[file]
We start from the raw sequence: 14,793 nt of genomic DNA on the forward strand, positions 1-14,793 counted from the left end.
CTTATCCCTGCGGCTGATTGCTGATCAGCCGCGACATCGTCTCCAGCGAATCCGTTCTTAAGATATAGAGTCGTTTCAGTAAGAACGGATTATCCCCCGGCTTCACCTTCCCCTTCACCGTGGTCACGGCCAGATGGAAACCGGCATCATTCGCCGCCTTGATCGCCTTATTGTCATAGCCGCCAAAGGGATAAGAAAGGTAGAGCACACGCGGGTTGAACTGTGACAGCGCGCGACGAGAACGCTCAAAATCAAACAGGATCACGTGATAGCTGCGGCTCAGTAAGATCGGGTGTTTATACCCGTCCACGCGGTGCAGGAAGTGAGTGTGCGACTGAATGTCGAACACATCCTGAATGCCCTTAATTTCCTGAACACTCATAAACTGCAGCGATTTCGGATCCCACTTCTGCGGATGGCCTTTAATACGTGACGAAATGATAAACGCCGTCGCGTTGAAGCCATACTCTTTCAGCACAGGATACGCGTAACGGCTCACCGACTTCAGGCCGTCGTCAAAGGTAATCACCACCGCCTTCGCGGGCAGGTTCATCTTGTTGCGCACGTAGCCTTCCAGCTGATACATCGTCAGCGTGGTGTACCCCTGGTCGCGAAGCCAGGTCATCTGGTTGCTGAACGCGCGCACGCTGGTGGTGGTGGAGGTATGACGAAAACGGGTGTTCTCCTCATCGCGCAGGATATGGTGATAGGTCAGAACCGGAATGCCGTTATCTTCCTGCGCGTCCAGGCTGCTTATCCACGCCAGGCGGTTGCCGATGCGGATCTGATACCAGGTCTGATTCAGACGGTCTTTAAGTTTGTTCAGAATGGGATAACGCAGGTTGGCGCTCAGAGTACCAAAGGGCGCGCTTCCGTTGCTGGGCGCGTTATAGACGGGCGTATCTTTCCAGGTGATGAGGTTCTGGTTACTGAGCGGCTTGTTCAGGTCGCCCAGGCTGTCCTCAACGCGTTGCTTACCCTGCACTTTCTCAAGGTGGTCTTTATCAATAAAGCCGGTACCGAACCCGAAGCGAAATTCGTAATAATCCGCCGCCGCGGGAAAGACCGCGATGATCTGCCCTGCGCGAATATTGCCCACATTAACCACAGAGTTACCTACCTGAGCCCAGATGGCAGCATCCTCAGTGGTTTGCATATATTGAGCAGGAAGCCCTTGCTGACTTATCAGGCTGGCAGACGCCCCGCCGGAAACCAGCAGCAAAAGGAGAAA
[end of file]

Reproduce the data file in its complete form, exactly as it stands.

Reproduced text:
We start from the raw sequence: 14,793 nt of genomic DNA on the forward strand, positions 1-14,793 counted from the left end.
CTTATCCCTGCGGCTGATTGCTGATCAGCCGCGACATCGTCTCCAGCGAATCCGTTCTTAAGATATAGAGTCGTTTCAGTAAGAACGGATTATCCCCCGGCTTCACCTTCCCCTTCACCGTGGTCACGGCCAGATGGAAACCGGCATCATTCGCCGCCTTGATCGCCTTATTGTCATAGCCGCCAAAGGGATAAGAAAGGTAGAGCACACGCGGGTTGAACTGTGACAGCGCGCGACGAGAACGCTCAAAATCAAACAGGATCACGTGATAGCTGCGGCTCAGTAAGATCGGGTGTTTATACCCGTCCACGCGGTGCAGGAAGTGAGTGTGCGACTGAATGTCGAACACATCCTGAATGCCCTTAATTTCCTGAACACTCATAAACTGCAGCGATTTCGGATCCCACTTCTGCGGATGGCCTTTAATACGTGACGAAATGATAAACGCCGTCGCGTTGAAGCCATACTCTTTCAGCACAGGATACGCGTAACGGCTCACCGACTTCAGGCCGTCGTCAAAGGTAATCACCACCGCCTTCGCGGGCAGGTTCATCTTGTTGCGCACGTAGCCTTCCAGCTGATACATCGTCAGCGTGGTGTACCCCTGGTCGCGAAGCCAGGTCATCTGGTTGCTGAACGCGCGCACGCTGGTGGTGGTGGAGGTATGACGAAAACGGGTGTTCTCCTCATCGCGCAGGATATGGTGATAGGTCAGAACCGGAATGCCGTTATCTTCCTGCGCGTCCAGGCTGCTTATCCACGCCAGGCGGTTGCCGATGCGGATCTGATACCAGGTCTGATTCAGACGGTCTTTAAGTTTGTTCAGAATGGGATAACGCAGGTTGGCGCTCAGAGTACCAAAGGGCGCGCTTCCGTTGCTGGGCGCGTTATAGACGGGCGTATCTTTCCAGGTGATGAGGTTCTGGTTACTGAGCGGCTTGTTCAGGTCGCCCAGGCTGTCCTCAACGCGTTGCTTACCCTGCACTTTCTCAAGGTGGTCTTTATCAATAAAGCCGGTACCGAACCCGAAGCGAAATTCGTAATAATCCGCCGCCGCGGGAAAGACCGCGATGATCTGCCCTGCGCGAATATTGCCCACATTAACCACAGAGTTACCTACCTGAGCCCAGATGGCAGCATCCTCAGTGGTTTGCATATATTGAGCAGGAAGCCCTTGCTGACTTATCAGGCTGGCAGACGCCCCGCCGGAAACCAGCAGCAAAAGGAGAAA